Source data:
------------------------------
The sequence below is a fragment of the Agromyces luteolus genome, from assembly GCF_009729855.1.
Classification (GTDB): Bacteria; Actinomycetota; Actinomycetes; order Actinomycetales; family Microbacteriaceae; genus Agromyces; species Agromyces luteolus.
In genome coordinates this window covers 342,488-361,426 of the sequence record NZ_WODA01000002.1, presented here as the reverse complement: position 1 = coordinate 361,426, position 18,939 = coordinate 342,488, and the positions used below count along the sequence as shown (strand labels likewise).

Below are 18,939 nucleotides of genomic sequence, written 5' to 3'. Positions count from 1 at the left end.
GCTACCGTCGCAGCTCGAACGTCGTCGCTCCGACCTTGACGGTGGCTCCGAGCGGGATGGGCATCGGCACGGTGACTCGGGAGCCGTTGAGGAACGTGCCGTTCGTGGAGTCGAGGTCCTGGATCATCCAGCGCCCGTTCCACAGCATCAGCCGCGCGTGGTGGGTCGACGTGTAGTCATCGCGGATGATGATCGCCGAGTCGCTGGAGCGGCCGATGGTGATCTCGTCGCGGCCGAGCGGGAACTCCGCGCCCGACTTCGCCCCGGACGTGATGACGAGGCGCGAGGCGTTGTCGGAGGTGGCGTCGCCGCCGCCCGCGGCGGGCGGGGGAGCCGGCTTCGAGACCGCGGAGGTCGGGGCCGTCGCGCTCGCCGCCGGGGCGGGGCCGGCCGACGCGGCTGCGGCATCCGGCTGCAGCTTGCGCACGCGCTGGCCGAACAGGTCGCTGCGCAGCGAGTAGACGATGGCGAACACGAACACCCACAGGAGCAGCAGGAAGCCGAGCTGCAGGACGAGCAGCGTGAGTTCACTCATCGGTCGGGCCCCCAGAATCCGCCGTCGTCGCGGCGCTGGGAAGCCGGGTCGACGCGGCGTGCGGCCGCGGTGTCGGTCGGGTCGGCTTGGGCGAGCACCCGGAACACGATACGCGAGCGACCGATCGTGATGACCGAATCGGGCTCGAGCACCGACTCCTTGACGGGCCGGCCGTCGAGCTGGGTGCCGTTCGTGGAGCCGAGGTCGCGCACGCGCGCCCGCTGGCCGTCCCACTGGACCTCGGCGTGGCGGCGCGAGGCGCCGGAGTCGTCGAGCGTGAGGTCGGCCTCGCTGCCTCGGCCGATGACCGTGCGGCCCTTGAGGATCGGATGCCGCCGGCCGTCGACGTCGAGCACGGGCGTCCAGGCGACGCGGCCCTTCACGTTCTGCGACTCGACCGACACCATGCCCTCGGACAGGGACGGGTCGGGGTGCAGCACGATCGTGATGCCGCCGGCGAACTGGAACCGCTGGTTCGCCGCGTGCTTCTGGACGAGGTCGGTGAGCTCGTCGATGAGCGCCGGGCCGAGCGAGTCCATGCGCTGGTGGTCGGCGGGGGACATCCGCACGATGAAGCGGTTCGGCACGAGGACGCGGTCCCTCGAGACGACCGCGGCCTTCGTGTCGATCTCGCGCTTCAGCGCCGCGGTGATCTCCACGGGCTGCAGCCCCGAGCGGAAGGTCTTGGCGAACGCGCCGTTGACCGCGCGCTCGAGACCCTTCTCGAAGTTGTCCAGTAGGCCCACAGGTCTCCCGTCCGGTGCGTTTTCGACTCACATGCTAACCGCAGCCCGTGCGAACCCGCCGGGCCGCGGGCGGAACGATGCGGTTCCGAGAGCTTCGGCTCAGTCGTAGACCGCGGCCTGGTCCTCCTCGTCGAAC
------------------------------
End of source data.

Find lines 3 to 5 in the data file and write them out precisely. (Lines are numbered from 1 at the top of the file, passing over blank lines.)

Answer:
In genome coordinates this window covers 342,488-361,426 of the sequence record NZ_WODA01000002.1, presented here as the reverse complement: position 1 = coordinate 361,426, position 18,939 = coordinate 342,488, and the positions used below count along the sequence as shown (strand labels likewise).

Below are 18,939 nucleotides of genomic sequence, written 5' to 3'. Positions count from 1 at the left end.
GCTACCGTCGCAGCTCGAACGTCGTCGCTCCGACCTTGACGGTGGCTCCGAGCGGGATGGGCATCGGCACGGTGACTCGGGAGCCGTTGAGGAACGTGCCGTTCGTGGAGTCGAGGTCCTGGATCATCCAGCGCCCGTTCCACAGCATCAGCCGCGCGTGGTGGGTCGACGTGTAGTCATCGCGGATGATGATCGCCGAGTCGCTGGAGCGGCCGATGGTGATCTCGTCGCGGCCGAGCGGGAACTCCGCGCCCGACTTCGCCCCGGACGTGATGACGAGGCGCGAGGCGTTGTCGGAGGTGGCGTCGCCGCCGCCCGCGGCGGGCGGGGGAGCCGGCTTCGAGACCGCGGAGGTCGGGGCCGTCGCGCTCGCCGCCGGGGCGGGGCCGGCCGACGCGGCTGCGGCATCCGGCTGCAGCTTGCGCACGCGCTGGCCGAACAGGTCGCTGCGCAGCGAGTAGACGATGGCGAACACGAACACCCACAGGAGCAGCAGGAAGCCGAGCTGCAGGACGAGCAGCGTGAGTTCACTCATCGGTCGGGCCCCCAGAATCCGCCGTCGTCGCGGCGCTGGGAAGCCGGGTCGACGCGGCGTGCGGCCGCGGTGTCGGTCGGGTCGGCTTGGGCGAGCACCCGGAACACGATACGCGAGCGACCGATCGTGATGACCGAATCGGGCTCGAGCACCGACTCCTTGACGGGCCGGCCGTCGAGCTGGGTGCCGTTCGTGGAGCCGAGGTCGCGCACGCGCGCCCGCTGGCCGTCCCACTGGACCTCGGCGTGGCGGCGCGAGGCGCCGGAGTCGTCGAGCGTGAGGTCGGCCTCGCTGCCTCGGCCGATGACCGTGCGGCCCTTGAGGATCGGATGCCGCCGGCCGTCGACGTCGAGCACGGGCGTCCAGGCGACGCGGCCCTTCACGTTCTGCGACTCGACCGACACCATGCCCTCGGACAGGGACGGGTCGGGGTGCAGCACGATCGTGATGCCGCCGGCGAACTGGAACCGCTGGTTCGCCGCGTGCTTCTGGACGAGGTCGGTGAGCTCGTCGATGAGCGCCGGGCCGAGCGAGTCCATGCGCTGGTGGTCGGCGGGGGACATCCGCACGATGAAGCGGTTCGGCACGAGGACGCGGTCCCTCGAGACGACCGCGGCCTTCGTGTCGATCTCGCGCTTCAGCGCCGCGGTGATCTCCACGGGCTGCAGCCCCGAGCGGAAGGTCTTGGCGAACGCGCCGTTGACCGCGCGCTCGAGACCCTTCTCGAAGTTGTCCAGTAGGCCCACAGGTCTCCCGTCCGGTGCGTTTTCGACTCACATGCTAACCGCAGCCCGTGCGAACCCGCCGGGCCGCGGGCGGAACGATGCGGTTCCGAGAGCTTCGGCTCAGTCGTAGACCGCGGCCTGGTCCTCCTCGTCGAAC